Not suitable for vegetarians and those of a nervous disposition.
As a rule I try not to laugh at other peoples’ misfortunes, but the day Chawkey ironed his stomach, I very nearly wet myself.
Chawkey and me go back a long way. In fact, we go right back to the beginning; which if you know your ‘Sitting Comfortably’ posts mean ‘The Softest Cushions’ and ‘Wiz and the D’Oyly Carte’. We all lived (that’s Chawkey, Wiz, Marión and me,) in Betjeman’s leafy green ‘Metroland’ of Ruislip, where for a peppercorn rent, we were entrusted with a grand detached house in a state of elegant decline.
I have described the house elsewhere, so I’m not going to repeat myself, save to say it was as enigmatic as it was formerly elegant. From the beautiful wooden floors to the car engines and gearboxes buried in its grounds. (We used one unearthed, a mini, as the stand for a low ‘drinks’ table in the back garden) From the wheezy, bronchial gas fires to the monumental iconic 1950s American fridge which stood like some armoured sentinel, guarding the kitchen door. From the breezes blowing through net curtains and birdsong on a warm sunny sunday morning, to the big back garden bonfire, guests in fancy dress and complaints to the police about our behaviour.
It was a great house to live in, and one full of many happy memories. It still stands, though of course modernised, now. I wouldn’t step into it for all the tea in China.
Well, the day Chawkey ironed his stomach started much like any other. Nothing untoward, no portents of things to come. It was so unremarkable that I have no recollection of the day’s events, except that it was a saturday. It was warm. I do remember that, because not long before contact between hot steel and prime British beef, Chawkey, barechested due to the heat, announced he was going to do some ironing and left the front room, where we lolled over furniture and floor, watching the TV and looking like we’d all been dropped out of an aeroplane.
Chawkey was fastidious about the care of his clothes, and in particular, his ironing. Unlike me, I am ashamed to say. It took me the same time, more or less to learn how to use an iron as it took Jesus of Nazareth to tell all his parables, cure the sick and lame, learn a bit of carpentry, turn everyone out of the temple, (including the Scribes and Pharisees) perform some general-purpose miracles with wine, fish and bread, be tempted for forty days and forty nights, commission the disciples and apostles, give a sermon on the Mount, find himself arrested, fitted up, executed, then three days later come back to life for a while, and squeeze in a Last Supper.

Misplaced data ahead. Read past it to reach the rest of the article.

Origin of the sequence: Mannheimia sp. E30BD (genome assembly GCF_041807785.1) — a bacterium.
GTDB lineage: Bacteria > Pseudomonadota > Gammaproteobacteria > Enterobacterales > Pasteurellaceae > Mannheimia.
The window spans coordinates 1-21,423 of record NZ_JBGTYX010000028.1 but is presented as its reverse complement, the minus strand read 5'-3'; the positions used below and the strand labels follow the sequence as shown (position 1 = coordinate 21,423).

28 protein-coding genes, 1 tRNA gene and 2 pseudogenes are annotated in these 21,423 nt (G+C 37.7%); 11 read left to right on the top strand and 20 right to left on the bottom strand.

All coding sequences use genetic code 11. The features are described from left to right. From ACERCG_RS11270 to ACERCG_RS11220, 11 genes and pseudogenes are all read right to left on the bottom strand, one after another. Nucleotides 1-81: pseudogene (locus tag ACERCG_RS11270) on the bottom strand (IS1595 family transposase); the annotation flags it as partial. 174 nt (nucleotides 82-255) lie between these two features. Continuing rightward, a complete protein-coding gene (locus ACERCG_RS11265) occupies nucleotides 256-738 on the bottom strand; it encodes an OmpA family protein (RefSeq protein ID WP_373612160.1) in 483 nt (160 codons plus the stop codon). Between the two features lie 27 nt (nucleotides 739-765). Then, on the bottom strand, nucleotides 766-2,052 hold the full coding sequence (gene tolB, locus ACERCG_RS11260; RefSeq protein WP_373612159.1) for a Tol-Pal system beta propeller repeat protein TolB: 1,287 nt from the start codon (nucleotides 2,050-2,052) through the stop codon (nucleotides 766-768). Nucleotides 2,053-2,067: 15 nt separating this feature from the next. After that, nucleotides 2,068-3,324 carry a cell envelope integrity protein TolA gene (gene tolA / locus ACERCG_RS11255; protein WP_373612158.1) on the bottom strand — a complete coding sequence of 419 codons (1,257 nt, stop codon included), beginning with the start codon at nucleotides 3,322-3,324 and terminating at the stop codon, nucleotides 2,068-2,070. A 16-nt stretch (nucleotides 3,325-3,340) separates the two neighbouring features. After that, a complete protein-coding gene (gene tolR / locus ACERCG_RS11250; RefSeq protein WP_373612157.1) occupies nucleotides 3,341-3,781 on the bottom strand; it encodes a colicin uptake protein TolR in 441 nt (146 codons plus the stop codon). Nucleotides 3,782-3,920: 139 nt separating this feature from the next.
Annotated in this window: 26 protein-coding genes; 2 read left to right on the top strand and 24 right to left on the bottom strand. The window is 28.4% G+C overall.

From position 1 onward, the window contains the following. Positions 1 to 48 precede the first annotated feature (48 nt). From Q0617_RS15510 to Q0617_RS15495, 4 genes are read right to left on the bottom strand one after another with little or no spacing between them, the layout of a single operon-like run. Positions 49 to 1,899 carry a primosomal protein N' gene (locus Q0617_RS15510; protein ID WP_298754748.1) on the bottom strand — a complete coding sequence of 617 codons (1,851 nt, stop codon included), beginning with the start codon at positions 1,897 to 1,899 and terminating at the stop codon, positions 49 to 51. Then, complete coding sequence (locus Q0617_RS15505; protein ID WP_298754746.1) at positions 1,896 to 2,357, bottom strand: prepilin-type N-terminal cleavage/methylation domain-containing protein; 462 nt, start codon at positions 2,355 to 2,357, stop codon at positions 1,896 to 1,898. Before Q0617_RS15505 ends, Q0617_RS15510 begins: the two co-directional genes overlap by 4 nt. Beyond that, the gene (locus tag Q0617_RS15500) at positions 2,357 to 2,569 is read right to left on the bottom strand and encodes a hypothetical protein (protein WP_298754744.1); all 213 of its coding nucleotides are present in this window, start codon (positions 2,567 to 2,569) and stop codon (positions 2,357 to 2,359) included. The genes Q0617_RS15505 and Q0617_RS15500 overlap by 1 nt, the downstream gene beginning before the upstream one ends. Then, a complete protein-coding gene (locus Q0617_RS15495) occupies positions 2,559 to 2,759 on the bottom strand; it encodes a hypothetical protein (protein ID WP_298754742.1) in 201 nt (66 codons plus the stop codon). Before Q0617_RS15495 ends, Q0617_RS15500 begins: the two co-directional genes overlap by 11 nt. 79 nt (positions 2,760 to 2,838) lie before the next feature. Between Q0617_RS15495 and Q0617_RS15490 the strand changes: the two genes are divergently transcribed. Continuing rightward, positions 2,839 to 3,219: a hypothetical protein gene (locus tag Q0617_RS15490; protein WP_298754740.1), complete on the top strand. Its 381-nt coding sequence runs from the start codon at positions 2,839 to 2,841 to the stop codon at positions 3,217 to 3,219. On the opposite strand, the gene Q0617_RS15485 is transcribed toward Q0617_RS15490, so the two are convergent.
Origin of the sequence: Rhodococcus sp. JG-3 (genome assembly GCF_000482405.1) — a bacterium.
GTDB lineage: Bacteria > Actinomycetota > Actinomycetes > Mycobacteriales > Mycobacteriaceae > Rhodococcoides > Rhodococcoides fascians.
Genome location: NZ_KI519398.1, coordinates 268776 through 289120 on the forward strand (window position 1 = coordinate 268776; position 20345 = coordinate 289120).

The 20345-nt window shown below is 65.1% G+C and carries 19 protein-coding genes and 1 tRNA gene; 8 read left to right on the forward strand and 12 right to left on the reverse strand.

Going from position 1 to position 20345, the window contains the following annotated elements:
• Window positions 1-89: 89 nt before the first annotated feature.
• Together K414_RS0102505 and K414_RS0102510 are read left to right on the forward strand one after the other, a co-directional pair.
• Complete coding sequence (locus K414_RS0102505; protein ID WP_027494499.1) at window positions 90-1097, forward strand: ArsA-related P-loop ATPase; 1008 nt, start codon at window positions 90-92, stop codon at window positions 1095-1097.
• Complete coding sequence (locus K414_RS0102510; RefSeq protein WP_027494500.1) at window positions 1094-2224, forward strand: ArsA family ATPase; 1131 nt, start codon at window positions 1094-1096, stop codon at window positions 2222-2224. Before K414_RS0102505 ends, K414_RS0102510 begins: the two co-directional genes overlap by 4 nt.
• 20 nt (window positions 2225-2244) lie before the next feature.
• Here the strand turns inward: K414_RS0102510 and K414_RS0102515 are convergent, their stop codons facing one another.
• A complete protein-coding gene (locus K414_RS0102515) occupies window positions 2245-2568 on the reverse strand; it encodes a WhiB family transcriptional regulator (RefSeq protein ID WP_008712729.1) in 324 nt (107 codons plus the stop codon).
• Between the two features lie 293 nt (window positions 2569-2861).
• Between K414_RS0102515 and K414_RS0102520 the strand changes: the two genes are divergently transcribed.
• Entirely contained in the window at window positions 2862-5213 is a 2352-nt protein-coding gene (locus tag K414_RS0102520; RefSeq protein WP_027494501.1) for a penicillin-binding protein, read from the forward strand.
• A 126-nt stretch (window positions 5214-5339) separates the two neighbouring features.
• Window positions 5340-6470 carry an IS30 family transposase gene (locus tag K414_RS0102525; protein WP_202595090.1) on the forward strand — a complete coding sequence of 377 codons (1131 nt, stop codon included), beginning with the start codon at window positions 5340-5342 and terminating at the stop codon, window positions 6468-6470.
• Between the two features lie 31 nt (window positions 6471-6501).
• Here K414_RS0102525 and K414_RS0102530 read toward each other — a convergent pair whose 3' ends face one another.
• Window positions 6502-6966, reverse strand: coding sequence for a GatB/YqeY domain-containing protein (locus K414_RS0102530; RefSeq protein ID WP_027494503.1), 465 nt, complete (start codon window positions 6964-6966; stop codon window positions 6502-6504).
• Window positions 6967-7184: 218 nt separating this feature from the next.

So there we are, saturday evening watching some old crap on the TV, Probably ‘Blind Date’. We are just considering whether Lee of Dagenham has made an error of judgement in choosing Annelise from County Durham.
There is a strangled yelp from next door. We look at each other nonplussed, then straight back at the TV to hear what Kerrie from Lichfield is going to ask Malik, Aidan and Jed from Neasden, Portrush and Rochdale respectively.
The living room door is flung open. It’s Chawkey, in shorts and flip flops, iron (unplugged) in one hand and a bottle of Budweiser in the other.
‘You’ll never guess what I’ve just fucking gone and done …’ and before we can even attempt a reply. ‘ I’ve only just gone and fucking ironed my own stomach!’ .
We all leap across the room to see. Sure enough, there is a very neat V-shaped weal across Chawkey’s belly, light pink; but getting darker by the minute.
‘But how the fuck did you manage that?’
‘Well …’ and Chawkey goes onto explain that taking up a relaxed posture at the ironing board, meant that his belly (no shirt remember) – not big by any stretch of the imagination, slightly overhung the ironing board. It seems that Chawkey, gripped by what Annelise and Lee are going to get as their ‘date’ for next week, doesn’t realise there are 2lbs of ribs and some liver lying on the ironing board, and irons right over them. Thankfully we are spared the searing sound as he brands himself – possibly for life. The weal is standing proud now and a vibrant red in colour.
Treat this as a cautonary tale. Remember your posture and think carefully before you answer the telephone when ironing